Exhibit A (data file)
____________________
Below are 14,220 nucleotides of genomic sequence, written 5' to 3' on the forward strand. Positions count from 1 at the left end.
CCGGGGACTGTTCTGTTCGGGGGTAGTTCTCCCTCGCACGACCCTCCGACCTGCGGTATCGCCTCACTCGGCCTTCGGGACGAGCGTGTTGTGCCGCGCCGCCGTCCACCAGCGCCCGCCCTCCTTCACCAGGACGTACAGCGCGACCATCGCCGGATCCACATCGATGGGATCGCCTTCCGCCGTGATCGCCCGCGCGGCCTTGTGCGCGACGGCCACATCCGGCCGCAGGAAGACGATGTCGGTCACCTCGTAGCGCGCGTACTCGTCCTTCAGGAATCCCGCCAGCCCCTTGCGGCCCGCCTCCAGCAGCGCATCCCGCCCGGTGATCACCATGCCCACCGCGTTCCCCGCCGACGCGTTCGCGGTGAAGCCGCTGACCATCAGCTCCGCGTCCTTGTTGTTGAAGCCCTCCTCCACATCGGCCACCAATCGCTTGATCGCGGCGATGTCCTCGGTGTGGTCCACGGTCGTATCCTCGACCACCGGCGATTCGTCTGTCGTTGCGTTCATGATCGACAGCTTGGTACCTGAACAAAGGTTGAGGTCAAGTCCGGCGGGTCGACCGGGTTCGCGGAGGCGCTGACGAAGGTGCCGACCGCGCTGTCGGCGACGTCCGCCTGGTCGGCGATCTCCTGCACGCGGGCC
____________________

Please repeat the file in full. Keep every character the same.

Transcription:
Below are 14,220 nucleotides of genomic sequence, written 5' to 3' on the forward strand. Positions count from 1 at the left end.
CCGGGGACTGTTCTGTTCGGGGGTAGTTCTCCCTCGCACGACCCTCCGACCTGCGGTATCGCCTCACTCGGCCTTCGGGACGAGCGTGTTGTGCCGCGCCGCCGTCCACCAGCGCCCGCCCTCCTTCACCAGGACGTACAGCGCGACCATCGCCGGATCCACATCGATGGGATCGCCTTCCGCCGTGATCGCCCGCGCGGCCTTGTGCGCGACGGCCACATCCGGCCGCAGGAAGACGATGTCGGTCACCTCGTAGCGCGCGTACTCGTCCTTCAGGAATCCCGCCAGCCCCTTGCGGCCCGCCTCCAGCAGCGCATCCCGCCCGGTGATCACCATGCCCACCGCGTTCCCCGCCGACGCGTTCGCGGTGAAGCCGCTGACCATCAGCTCCGCGTCCTTGTTGTTGAAGCCCTCCTCCACATCGGCCACCAATCGCTTGATCGCGGCGATGTCCTCGGTGTGGTCCACGGTCGTATCCTCGACCACCGGCGATTCGTCTGTCGTTGCGTTCATGATCGACAGCTTGGTACCTGAACAAAGGTTGAGGTCAAGTCCGGCGGGTCGACCGGGTTCGCGGAGGCGCTGACGAAGGTGCCGACCGCGCTGTCGGCGACGTCCGCCTGGTCGGCGATCTCCTGCACGCGGGCC